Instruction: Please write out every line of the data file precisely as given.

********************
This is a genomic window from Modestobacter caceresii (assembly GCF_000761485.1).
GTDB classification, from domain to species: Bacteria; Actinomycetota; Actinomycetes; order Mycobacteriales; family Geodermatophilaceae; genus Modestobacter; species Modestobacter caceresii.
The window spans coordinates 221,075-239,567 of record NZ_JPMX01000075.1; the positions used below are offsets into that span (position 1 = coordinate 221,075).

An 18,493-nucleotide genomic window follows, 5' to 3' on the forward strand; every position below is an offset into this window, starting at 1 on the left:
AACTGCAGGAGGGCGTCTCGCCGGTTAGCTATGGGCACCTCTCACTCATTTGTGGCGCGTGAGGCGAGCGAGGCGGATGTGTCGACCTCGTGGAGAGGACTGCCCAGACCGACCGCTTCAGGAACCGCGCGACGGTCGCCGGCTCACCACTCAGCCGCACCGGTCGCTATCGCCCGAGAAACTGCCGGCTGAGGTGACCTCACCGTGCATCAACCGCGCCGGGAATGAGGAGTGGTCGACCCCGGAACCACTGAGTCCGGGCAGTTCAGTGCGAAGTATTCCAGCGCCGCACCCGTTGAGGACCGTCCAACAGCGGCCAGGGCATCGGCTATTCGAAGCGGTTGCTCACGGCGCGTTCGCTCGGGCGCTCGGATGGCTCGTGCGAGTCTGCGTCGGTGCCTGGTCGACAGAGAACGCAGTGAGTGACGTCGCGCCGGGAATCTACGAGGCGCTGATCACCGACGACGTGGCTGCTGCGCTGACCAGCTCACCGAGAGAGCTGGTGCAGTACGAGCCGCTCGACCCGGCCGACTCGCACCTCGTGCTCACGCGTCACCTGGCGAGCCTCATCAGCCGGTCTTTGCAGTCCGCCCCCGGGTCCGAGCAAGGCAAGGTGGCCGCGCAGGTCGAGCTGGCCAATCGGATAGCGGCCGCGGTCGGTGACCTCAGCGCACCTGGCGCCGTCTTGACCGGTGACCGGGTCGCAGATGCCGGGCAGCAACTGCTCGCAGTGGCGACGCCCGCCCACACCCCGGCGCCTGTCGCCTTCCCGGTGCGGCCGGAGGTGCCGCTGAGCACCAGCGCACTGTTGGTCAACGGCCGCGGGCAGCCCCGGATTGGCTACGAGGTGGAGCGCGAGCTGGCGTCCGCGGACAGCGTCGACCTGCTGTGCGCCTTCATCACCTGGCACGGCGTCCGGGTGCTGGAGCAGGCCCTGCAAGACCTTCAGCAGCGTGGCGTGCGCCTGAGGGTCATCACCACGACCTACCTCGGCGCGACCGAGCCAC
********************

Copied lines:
This is a genomic window from Modestobacter caceresii (assembly GCF_000761485.1).
GTDB classification, from domain to species: Bacteria; Actinomycetota; Actinomycetes; order Mycobacteriales; family Geodermatophilaceae; genus Modestobacter; species Modestobacter caceresii.
The window spans coordinates 221,075-239,567 of record NZ_JPMX01000075.1; the positions used below are offsets into that span (position 1 = coordinate 221,075).

An 18,493-nucleotide genomic window follows, 5' to 3' on the forward strand; every position below is an offset into this window, starting at 1 on the left:
AACTGCAGGAGGGCGTCTCGCCGGTTAGCTATGGGCACCTCTCACTCATTTGTGGCGCGTGAGGCGAGCGAGGCGGATGTGTCGACCTCGTGGAGAGGACTGCCCAGACCGACCGCTTCAGGAACCGCGCGACGGTCGCCGGCTCACCACTCAGCCGCACCGGTCGCTATCGCCCGAGAAACTGCCGGCTGAGGTGACCTCACCGTGCATCAACCGCGCCGGGAATGAGGAGTGGTCGACCCCGGAACCACTGAGTCCGGGCAGTTCAGTGCGAAGTATTCCAGCGCCGCACCCGTTGAGGACCGTCCAACAGCGGCCAGGGCATCGGCTATTCGAAGCGGTTGCTCACGGCGCGTTCGCTCGGGCGCTCGGATGGCTCGTGCGAGTCTGCGTCGGTGCCTGGTCGACAGAGAACGCAGTGAGTGACGTCGCGCCGGGAATCTACGAGGCGCTGATCACCGACGACGTGGCTGCTGCGCTGACCAGCTCACCGAGAGAGCTGGTGCAGTACGAGCCGCTCGACCCGGCCGACTCGCACCTCGTGCTCACGCGTCACCTGGCGAGCCTCATCAGCCGGTCTTTGCAGTCCGCCCCCGGGTCCGAGCAAGGCAAGGTGGCCGCGCAGGTCGAGCTGGCCAATCGGATAGCGGCCGCGGTCGGTGACCTCAGCGCACCTGGCGCCGTCTTGACCGGTGACCGGGTCGCAGATGCCGGGCAGCAACTGCTCGCAGTGGCGACGCCCGCCCACACCCCGGCGCCTGTCGCCTTCCCGGTGCGGCCGGAGGTGCCGCTGAGCACCAGCGCACTGTTGGTCAACGGCCGCGGGCAGCCCCGGATTGGCTACGAGGTGGAGCGCGAGCTGGCGTCCGCGGACAGCGTCGACCTGCTGTGCGCCTTCATCACCTGGCACGGCGTCCGGGTGCTGGAGCAGGCCCTGCAAGACCTTCAGCAGCGTGGCGTGCGCCTGAGGGTCATCACCACGACCTACCTCGGCGCGACCGAGCCAC